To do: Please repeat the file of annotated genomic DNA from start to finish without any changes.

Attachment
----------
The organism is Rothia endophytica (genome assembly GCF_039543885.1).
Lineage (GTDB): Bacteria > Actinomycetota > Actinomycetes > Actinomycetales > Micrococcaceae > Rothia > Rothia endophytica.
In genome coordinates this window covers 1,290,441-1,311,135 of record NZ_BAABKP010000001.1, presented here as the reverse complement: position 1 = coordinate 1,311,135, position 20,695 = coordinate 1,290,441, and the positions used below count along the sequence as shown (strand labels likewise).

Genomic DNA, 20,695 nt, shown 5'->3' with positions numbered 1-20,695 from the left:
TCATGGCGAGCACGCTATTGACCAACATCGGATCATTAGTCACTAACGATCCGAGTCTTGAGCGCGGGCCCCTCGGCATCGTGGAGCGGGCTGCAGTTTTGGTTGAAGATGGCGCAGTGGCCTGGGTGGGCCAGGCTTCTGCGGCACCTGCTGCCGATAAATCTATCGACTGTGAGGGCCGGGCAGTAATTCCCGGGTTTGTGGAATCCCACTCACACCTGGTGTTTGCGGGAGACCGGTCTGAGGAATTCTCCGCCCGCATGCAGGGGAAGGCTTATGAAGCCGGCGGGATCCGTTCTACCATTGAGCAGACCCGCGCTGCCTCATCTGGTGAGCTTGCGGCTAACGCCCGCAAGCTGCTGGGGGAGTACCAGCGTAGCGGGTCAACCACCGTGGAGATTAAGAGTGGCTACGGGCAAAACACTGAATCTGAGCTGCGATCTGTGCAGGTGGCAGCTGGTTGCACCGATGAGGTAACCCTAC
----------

The organism is Rothia endophytica (genome assembly GCF_039543885.1).
Lineage (GTDB): Bacteria > Actinomycetota > Actinomycetes > Actinomycetales > Micrococcaceae > Rothia > Rothia endophytica.
In genome coordinates this window covers 1,290,441-1,311,135 of record NZ_BAABKP010000001.1, presented here as the reverse complement: position 1 = coordinate 1,311,135, position 20,695 = coordinate 1,290,441, and the positions used below count along the sequence as shown (strand labels likewise).

Genomic DNA, 20,695 nt, shown 5'->3' with positions numbered 1-20,695 from the left:
TCATGGCGAGCACGCTATTGACCAACATCGGATCATTAGTCACTAACGATCCGAGTCTTGAGCGCGGGCCCCTCGGCATCGTGGAGCGGGCTGCAGTTTTGGTTGAAGATGGCGCAGTGGCCTGGGTGGGCCAGGCTTCTGCGGCACCTGCTGCCGATAAATCTATCGACTGTGAGGGCCGGGCAGTAATTCCCGGGTTTGTGGAATCCCACTCACACCTGGTGTTTGCGGGAGACCGGTCTGAGGAATTCTCCGCCCGCATGCAGGGGAAGGCTTATGAAGCCGGCGGGATCCGTTCTACCATTGAGCAGACCCGCGCTGCCTCATCTGGTGAGCTTGCGGCTAACGCCCGCAAGCTGCTGGGGGAGTACCAGCGTAGCGGGTCAACCACCGTGGAGATTAAGAGTGGCTACGGGCAAAACACTGAATCTGAGCTGCGATCTGTGCAGGTGGCAGCTGGTTGCACCGATGAGGTAACCCTAC